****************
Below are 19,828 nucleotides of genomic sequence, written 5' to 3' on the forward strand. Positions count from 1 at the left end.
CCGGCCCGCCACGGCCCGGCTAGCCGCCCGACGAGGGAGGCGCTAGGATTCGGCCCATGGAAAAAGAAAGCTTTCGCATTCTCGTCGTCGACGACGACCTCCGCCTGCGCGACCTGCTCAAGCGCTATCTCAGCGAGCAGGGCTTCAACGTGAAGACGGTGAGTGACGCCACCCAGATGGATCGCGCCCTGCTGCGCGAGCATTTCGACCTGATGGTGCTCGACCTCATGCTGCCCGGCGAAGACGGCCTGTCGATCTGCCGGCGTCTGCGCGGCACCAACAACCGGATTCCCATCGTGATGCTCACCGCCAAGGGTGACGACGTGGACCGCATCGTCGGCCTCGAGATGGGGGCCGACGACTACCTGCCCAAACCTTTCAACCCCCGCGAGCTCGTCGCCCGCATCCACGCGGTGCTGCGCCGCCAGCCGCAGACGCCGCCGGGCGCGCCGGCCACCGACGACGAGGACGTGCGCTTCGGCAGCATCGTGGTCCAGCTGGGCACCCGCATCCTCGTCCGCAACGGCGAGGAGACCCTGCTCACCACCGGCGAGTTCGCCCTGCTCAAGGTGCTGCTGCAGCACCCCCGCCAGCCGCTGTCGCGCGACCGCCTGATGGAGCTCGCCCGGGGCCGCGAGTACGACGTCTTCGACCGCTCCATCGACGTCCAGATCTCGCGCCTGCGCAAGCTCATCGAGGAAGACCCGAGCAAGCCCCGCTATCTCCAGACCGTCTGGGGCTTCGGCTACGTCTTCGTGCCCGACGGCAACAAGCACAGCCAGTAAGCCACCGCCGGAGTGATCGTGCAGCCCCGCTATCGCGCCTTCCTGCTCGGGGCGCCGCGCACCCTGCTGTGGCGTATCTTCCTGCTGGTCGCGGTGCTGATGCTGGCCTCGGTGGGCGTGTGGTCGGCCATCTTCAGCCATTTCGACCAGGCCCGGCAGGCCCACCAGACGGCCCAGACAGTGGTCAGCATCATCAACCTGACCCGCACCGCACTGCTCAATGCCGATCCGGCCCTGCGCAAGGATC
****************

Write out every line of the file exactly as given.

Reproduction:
Below are 19,828 nucleotides of genomic sequence, written 5' to 3' on the forward strand. Positions count from 1 at the left end.
CCGGCCCGCCACGGCCCGGCTAGCCGCCCGACGAGGGAGGCGCTAGGATTCGGCCCATGGAAAAAGAAAGCTTTCGCATTCTCGTCGTCGACGACGACCTCCGCCTGCGCGACCTGCTCAAGCGCTATCTCAGCGAGCAGGGCTTCAACGTGAAGACGGTGAGTGACGCCACCCAGATGGATCGCGCCCTGCTGCGCGAGCATTTCGACCTGATGGTGCTCGACCTCATGCTGCCCGGCGAAGACGGCCTGTCGATCTGCCGGCGTCTGCGCGGCACCAACAACCGGATTCCCATCGTGATGCTCACCGCCAAGGGTGACGACGTGGACCGCATCGTCGGCCTCGAGATGGGGGCCGACGACTACCTGCCCAAACCTTTCAACCCCCGCGAGCTCGTCGCCCGCATCCACGCGGTGCTGCGCCGCCAGCCGCAGACGCCGCCGGGCGCGCCGGCCACCGACGACGAGGACGTGCGCTTCGGCAGCATCGTGGTCCAGCTGGGCACCCGCATCCTCGTCCGCAACGGCGAGGAGACCCTGCTCACCACCGGCGAGTTCGCCCTGCTCAAGGTGCTGCTGCAGCACCCCCGCCAGCCGCTGTCGCGCGACCGCCTGATGGAGCTCGCCCGGGGCCGCGAGTACGACGTCTTCGACCGCTCCATCGACGTCCAGATCTCGCGCCTGCGCAAGCTCATCGAGGAAGACCCGAGCAAGCCCCGCTATCTCCAGACCGTCTGGGGCTTCGGCTACGTCTTCGTGCCCGACGGCAACAAGCACAGCCAGTAAGCCACCGCCGGAGTGATCGTGCAGCCCCGCTATCGCGCCTTCCTGCTCGGGGCGCCGCGCACCCTGCTGTGGCGTATCTTCCTGCTGGTCGCGGTGCTGATGCTGGCCTCGGTGGGCGTGTGGTCGGCCATCTTCAGCCATTTCGACCAGGCCCGGCAGGCCCACCAGACGGCCCAGACAGTGGTCAGCATCATCAACCTGACCCGCACCGCACTGCTCAATGCCGATCCGGCCCTGCGCAAGGATC